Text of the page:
The Survivors: “Dead as the Men I Loved”
Them that dies, they’re the lucky ones!
The old saying might have been coined by the veterans of the Great War. No one who lived in the hell of the Western Front ever really left it. Post-Traumatic Stress Syndrome had not yet been identified in 1918, but the war left us its own term for the same condition: shell-shock. To one degree or another, all the returning combat veterans suffered from it.
The poets who returned preserved and honored the memory of those who did not. Edmund Blunden was an accomplished poet who survived the war, and it fell to him to edit for publication the verse of his late comrade, Wilfred Owen.
But he left his own record. The following poem, with its haunting and melancholy imagery, was written at a point when he was far enough away from the war to be able to look back:
|1916 seen from 1921|
|Tired with dull grief, grown old before my day,
I sit in solitude and only hear
Long silent laughters, murmurings of dismay,
The lost intensities of hope and fear;
In those old marshes yet the rifles lie,
On the thin breastwork flutter the grey rags,
The very books I read are there — and I
Dead as the men I loved, wait while life drags
|Its wounded length from those sad streets of war
Into green places here, that were my own;
But now what once was mine is mine no more,
I seek such neighbours here and I find none.
With such strong gentleness and tireless will
Those ruined houses seared themselves in me,
Passionate I look for their dumb story still,
And the charred stub outspeaks the living tree.
|I rise up at the singing of a bird
And scarcely knowing slink along the lane,
I dare not give a soul a look or word
Where all have homes and none’s at home in vain:
Deep red the rose burned in the grim redoubt,
The self-sown wheat around was like a flood,
In the hot path the lizard lolled time out,
The saints in broken shrines were bright as blood.
|Sweet Mary’s shrine between the sycamores!
There we would go, my friend of friends and I,
And snatch long moments from the grudging wars,
Whose dark made light intense to see them by.
Shrewd bit the morning fog, the whining shots
Spun from the wrangling wire: then in warm swoon
The sun hushed all but the cool orchard plots,
We crept in the tall grass and slept till noon.
Remembrance of the war — the collective process of coming to terms with its horrendous carnage — was a preoccupation in the years after the Great War. With the signing of the Treaty of Versailles in 1919, plans for an appropriate monument in London were drawn up, and the Cenotaph was unveiled the following year. It became the focus of the annual Remembrance Day on 11 November, and the symbol of British sacrifice in the war.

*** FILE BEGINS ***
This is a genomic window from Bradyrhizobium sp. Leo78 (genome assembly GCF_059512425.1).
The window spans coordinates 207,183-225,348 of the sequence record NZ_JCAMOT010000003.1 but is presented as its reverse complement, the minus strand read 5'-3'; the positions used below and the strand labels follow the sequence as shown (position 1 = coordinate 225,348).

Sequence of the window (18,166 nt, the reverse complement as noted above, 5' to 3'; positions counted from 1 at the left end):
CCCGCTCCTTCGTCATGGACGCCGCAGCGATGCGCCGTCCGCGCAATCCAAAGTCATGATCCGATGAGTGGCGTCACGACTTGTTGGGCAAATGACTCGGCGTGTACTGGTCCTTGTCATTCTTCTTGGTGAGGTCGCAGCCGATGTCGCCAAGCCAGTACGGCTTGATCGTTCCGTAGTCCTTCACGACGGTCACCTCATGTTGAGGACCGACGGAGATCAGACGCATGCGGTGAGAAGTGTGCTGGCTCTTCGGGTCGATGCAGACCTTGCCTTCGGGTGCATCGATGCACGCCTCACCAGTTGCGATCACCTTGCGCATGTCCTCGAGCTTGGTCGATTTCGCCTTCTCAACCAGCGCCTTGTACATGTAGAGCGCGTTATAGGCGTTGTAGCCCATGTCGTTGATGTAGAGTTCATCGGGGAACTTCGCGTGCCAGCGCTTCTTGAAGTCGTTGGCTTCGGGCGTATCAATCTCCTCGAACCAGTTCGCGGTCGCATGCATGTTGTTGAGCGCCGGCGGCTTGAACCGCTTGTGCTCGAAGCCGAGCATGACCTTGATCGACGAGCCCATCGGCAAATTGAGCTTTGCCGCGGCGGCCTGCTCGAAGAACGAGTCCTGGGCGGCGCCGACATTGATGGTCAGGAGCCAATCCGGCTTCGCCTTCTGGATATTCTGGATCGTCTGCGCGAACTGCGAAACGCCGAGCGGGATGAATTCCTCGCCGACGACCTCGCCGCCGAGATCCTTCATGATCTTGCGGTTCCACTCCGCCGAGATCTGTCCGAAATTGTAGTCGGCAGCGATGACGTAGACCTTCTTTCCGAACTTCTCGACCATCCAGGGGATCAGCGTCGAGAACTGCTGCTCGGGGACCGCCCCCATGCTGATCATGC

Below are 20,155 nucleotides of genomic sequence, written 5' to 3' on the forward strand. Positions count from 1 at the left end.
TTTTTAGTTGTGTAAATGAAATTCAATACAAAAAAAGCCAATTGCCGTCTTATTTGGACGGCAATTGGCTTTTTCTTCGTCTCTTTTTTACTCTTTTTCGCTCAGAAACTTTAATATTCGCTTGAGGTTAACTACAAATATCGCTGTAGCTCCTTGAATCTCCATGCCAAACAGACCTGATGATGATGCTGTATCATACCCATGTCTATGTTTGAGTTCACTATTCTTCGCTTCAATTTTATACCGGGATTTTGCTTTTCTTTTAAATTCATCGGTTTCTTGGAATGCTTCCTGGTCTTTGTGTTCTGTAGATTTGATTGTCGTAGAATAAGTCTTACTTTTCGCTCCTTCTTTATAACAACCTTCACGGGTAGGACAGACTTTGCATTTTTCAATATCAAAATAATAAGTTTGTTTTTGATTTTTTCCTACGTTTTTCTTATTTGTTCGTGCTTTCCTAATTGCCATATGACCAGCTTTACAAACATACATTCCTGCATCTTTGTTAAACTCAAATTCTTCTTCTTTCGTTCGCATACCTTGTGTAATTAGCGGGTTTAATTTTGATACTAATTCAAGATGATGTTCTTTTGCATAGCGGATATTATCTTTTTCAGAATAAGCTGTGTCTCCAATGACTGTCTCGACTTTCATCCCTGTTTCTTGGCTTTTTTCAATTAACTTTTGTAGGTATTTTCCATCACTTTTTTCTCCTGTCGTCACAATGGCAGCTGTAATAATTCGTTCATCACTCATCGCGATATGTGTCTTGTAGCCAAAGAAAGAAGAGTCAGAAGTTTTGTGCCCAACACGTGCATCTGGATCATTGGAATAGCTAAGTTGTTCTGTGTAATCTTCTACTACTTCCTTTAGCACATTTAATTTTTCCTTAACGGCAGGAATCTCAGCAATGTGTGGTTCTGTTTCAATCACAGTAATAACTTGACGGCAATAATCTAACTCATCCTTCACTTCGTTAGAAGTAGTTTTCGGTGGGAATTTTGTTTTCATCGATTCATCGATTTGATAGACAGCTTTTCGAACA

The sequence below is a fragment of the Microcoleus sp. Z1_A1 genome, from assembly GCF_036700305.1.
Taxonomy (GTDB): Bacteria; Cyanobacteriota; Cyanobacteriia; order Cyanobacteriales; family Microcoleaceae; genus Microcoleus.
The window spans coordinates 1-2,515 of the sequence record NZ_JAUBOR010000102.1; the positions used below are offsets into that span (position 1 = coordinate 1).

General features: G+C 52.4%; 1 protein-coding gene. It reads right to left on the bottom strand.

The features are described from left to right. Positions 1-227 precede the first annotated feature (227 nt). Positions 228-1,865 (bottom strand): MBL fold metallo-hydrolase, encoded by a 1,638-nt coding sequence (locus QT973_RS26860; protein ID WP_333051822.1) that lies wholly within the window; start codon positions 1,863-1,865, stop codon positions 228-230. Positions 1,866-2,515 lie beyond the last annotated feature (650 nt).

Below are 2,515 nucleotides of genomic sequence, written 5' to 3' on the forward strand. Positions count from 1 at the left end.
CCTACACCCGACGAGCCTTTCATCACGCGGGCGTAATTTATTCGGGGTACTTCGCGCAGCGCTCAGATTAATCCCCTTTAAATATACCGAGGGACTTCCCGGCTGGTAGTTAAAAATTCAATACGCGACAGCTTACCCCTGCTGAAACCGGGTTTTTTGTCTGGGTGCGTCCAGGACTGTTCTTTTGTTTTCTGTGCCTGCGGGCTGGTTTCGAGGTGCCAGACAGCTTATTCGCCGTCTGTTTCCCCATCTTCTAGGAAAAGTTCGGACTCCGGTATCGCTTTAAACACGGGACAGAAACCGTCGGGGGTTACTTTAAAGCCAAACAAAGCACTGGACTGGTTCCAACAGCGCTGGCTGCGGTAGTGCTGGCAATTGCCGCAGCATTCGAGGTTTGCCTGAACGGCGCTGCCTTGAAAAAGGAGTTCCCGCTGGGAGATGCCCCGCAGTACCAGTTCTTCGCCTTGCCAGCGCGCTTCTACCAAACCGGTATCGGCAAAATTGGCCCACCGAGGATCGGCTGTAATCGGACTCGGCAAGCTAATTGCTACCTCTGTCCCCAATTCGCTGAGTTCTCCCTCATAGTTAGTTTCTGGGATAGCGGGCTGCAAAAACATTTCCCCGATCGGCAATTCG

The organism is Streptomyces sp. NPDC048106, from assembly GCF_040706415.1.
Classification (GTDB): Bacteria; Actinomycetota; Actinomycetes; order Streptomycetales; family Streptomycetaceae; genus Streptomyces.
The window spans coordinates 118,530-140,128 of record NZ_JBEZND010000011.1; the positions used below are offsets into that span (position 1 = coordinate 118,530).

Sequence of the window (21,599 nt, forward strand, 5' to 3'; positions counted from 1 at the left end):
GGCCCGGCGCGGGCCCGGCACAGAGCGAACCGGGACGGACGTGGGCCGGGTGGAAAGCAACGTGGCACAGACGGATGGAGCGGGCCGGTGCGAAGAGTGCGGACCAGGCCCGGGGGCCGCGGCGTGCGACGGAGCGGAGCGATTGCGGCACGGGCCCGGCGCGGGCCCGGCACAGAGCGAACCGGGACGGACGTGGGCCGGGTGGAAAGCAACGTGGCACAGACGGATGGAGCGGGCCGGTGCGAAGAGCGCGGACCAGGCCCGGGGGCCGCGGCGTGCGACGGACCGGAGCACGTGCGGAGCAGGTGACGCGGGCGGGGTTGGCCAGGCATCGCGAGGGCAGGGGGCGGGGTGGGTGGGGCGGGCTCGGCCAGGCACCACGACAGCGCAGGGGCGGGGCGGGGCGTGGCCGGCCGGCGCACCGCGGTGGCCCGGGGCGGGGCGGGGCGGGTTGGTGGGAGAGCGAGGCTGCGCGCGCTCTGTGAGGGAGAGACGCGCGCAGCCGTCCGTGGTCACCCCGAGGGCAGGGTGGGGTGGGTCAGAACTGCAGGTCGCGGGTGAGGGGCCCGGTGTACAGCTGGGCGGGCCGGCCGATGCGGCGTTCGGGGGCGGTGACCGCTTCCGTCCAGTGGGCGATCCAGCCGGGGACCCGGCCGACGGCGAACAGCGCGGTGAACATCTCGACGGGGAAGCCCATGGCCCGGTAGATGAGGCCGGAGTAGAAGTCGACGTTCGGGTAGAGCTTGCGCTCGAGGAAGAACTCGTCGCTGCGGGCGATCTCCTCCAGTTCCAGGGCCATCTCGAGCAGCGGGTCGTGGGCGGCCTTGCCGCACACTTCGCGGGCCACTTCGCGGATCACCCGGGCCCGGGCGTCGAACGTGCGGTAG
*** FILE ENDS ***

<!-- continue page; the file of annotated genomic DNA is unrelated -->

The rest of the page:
Siegfried Sassoon, another prominent war poet who survived the conflict (and lived until 1967), had a more sardonic view of the monument:
|At the Cenotaph|
|I saw the Prince of Darkness, with his Staff,
Standing bare-headed by the Cenotaph:
Unostentatious and respectful, there
He stood, and offered up the following prayer.
| Make them forget, O Lord, what this Memorial
Means; their discredited ideas revive;
Breed new belief that War is purgatorial
Proof of the pride and power of being alive;
Men’s biologic urge to readjust
The Map of Europe, Lord of Hosts, increase;
Lift up their hearts in large destructive lust;
And crown their heads with blind vindictive Peace.
|The Prince of Darkness to the Cenotaph
Bowed. As he walked away I heard him laugh.
The ink on the Treaty of Versailles was scarcely dry when it became evident that another global conflict was on the way. “The War to End All Wars” did not do so; the West was facing two decades of strikes, revolutions, depression, dictatorship, and genocide, followed by another unimaginably brutal war.
But nothing comparable to the Great War has happened since. The stupid and senseless slaughter of the trenches has not been repeated. The hundreds of millions of innocent victims of Hitler and Stalin and Pol Pot and Saddam were not victims of war, but of something more banal, and therefore more horrifying: the brutal and cynical calculation of absolute dictators.
We should thank God that in our time, when wars must come, they at least have meaning.